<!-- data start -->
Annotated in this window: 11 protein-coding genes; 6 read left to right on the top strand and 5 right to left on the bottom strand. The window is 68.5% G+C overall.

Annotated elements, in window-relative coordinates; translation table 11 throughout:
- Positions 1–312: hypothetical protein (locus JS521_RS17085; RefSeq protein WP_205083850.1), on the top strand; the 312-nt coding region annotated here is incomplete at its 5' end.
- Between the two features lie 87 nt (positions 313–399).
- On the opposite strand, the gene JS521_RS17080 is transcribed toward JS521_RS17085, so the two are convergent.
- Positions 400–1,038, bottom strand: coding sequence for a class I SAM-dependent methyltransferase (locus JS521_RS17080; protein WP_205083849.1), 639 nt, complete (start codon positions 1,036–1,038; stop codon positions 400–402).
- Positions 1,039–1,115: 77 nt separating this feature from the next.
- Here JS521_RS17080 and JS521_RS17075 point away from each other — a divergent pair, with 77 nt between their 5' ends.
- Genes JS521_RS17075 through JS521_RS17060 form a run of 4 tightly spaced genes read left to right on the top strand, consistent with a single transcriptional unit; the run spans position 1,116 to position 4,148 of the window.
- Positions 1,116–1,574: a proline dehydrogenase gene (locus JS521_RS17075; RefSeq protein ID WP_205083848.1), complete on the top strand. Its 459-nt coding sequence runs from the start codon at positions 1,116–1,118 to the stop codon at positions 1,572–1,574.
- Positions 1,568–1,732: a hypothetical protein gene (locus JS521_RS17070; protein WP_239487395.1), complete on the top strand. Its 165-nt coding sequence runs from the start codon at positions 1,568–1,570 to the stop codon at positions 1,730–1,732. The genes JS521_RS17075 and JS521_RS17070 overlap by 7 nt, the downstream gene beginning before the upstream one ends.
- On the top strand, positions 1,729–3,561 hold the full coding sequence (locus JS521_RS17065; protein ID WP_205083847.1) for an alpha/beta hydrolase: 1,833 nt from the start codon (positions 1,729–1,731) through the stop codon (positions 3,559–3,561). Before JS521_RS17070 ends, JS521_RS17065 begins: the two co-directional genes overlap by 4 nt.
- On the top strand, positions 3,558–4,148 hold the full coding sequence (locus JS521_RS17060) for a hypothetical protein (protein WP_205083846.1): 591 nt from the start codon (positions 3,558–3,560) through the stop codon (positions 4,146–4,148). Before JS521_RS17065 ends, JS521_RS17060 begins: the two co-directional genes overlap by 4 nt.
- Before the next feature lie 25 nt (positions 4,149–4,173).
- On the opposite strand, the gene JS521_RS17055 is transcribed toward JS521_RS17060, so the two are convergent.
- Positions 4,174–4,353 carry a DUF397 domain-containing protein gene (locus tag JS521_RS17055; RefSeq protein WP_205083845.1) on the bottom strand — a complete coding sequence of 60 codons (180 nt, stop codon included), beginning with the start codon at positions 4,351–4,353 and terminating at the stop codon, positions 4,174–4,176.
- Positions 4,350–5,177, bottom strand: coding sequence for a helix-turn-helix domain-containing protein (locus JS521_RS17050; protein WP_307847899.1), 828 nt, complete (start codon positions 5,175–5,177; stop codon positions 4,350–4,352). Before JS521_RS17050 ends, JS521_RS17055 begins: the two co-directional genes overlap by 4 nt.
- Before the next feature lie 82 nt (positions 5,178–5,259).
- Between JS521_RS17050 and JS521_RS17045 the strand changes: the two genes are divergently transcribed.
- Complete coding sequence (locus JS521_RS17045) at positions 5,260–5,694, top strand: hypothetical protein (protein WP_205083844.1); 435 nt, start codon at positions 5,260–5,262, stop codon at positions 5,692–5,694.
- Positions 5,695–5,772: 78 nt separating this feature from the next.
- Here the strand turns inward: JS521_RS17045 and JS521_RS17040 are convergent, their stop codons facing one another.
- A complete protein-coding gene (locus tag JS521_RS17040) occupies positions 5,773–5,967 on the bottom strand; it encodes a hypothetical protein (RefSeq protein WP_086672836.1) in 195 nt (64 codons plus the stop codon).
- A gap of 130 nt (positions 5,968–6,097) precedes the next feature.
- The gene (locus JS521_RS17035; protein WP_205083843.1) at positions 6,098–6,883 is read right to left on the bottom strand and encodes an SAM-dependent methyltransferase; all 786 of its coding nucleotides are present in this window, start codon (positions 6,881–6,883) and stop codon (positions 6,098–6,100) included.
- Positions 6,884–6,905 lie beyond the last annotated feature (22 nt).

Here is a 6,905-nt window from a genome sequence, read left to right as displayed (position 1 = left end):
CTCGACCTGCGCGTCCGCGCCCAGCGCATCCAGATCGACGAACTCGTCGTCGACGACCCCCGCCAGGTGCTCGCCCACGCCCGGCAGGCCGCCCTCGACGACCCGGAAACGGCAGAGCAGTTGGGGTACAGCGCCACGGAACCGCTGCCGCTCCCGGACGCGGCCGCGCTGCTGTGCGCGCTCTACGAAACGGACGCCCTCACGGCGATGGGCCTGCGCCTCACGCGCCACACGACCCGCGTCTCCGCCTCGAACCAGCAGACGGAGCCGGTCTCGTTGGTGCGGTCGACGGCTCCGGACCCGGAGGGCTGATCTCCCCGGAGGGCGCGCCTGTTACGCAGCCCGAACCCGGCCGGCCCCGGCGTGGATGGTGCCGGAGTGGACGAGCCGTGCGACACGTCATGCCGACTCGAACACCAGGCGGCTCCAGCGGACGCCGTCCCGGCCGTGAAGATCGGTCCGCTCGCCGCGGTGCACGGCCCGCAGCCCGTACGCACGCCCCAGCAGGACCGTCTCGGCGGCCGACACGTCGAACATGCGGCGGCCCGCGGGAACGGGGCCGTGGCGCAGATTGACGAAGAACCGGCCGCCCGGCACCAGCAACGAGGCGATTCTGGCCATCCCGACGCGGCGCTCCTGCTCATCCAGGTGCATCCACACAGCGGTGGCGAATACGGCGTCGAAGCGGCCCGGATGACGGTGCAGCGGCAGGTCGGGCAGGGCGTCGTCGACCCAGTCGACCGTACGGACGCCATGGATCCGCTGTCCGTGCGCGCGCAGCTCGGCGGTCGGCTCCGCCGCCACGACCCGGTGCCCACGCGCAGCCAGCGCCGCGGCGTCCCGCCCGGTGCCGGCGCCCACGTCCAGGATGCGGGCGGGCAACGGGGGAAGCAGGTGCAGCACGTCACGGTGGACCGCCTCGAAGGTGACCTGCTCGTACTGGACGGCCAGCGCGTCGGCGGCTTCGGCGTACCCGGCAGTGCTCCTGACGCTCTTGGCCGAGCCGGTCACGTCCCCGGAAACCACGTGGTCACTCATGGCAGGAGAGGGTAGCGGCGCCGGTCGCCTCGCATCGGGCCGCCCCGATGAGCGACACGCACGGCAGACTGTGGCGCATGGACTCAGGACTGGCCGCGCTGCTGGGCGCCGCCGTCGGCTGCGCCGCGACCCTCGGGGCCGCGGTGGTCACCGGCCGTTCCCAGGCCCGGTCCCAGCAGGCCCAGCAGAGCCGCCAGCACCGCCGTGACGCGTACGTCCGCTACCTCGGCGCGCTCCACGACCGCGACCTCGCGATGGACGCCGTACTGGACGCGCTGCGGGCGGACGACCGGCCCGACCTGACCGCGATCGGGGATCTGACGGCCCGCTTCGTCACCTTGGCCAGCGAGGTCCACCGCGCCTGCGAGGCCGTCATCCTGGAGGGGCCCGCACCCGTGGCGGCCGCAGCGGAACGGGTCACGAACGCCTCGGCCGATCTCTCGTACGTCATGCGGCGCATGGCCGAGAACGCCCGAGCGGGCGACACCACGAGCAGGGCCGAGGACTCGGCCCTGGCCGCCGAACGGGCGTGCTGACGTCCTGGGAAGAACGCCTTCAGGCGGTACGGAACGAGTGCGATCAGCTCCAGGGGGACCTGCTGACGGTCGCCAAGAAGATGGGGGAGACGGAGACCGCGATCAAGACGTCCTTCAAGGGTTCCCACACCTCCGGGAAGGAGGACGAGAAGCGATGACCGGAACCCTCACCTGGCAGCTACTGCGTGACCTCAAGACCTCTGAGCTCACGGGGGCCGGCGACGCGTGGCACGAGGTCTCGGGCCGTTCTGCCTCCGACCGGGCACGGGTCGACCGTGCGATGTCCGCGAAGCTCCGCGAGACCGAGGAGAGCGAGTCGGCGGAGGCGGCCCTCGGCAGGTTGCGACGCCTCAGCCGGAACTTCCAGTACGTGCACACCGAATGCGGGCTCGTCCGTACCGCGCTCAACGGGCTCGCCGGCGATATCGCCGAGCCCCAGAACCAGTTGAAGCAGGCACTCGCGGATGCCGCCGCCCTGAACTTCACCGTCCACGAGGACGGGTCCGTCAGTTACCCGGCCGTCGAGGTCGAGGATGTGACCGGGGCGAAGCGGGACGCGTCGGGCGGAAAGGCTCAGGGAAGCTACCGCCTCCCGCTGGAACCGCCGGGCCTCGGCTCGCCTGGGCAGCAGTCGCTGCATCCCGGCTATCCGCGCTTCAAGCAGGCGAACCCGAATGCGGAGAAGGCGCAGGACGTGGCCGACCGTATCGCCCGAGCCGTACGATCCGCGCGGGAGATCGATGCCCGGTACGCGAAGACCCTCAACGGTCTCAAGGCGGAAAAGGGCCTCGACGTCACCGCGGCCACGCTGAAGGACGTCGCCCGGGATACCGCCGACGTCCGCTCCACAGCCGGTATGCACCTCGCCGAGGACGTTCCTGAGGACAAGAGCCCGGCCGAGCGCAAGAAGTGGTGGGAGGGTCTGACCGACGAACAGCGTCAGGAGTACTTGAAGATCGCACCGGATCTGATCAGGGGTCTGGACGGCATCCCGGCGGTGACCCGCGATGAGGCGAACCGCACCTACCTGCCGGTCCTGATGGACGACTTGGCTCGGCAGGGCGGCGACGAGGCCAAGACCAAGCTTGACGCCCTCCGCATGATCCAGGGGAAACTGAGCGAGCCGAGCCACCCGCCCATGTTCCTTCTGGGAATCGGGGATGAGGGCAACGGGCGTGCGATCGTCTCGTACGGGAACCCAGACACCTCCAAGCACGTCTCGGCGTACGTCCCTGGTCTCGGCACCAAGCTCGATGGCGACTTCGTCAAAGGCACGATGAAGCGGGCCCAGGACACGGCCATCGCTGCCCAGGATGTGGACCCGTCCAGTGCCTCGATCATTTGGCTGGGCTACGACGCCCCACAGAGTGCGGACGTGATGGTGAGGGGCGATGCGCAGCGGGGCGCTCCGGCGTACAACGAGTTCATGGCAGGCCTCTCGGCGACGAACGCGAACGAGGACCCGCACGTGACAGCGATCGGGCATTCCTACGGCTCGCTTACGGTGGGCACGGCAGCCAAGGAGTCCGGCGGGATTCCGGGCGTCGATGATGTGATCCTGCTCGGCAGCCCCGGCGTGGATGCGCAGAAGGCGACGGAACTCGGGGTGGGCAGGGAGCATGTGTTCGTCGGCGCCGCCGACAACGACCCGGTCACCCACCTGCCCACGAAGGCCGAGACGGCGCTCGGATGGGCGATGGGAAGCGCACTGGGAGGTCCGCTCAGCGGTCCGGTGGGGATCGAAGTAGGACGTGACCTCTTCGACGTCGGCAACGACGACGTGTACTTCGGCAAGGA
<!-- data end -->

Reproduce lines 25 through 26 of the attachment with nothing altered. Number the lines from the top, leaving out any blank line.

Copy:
- The gene (locus JS521_RS17035; protein WP_205083843.1) at positions 6,098–6,883 is read right to left on the bottom strand and encodes an SAM-dependent methyltransferase; all 786 of its coding nucleotides are present in this window, start codon (positions 6,881–6,883) and stop codon (positions 6,098–6,100) included.
- Positions 6,884–6,905 lie beyond the last annotated feature (22 nt).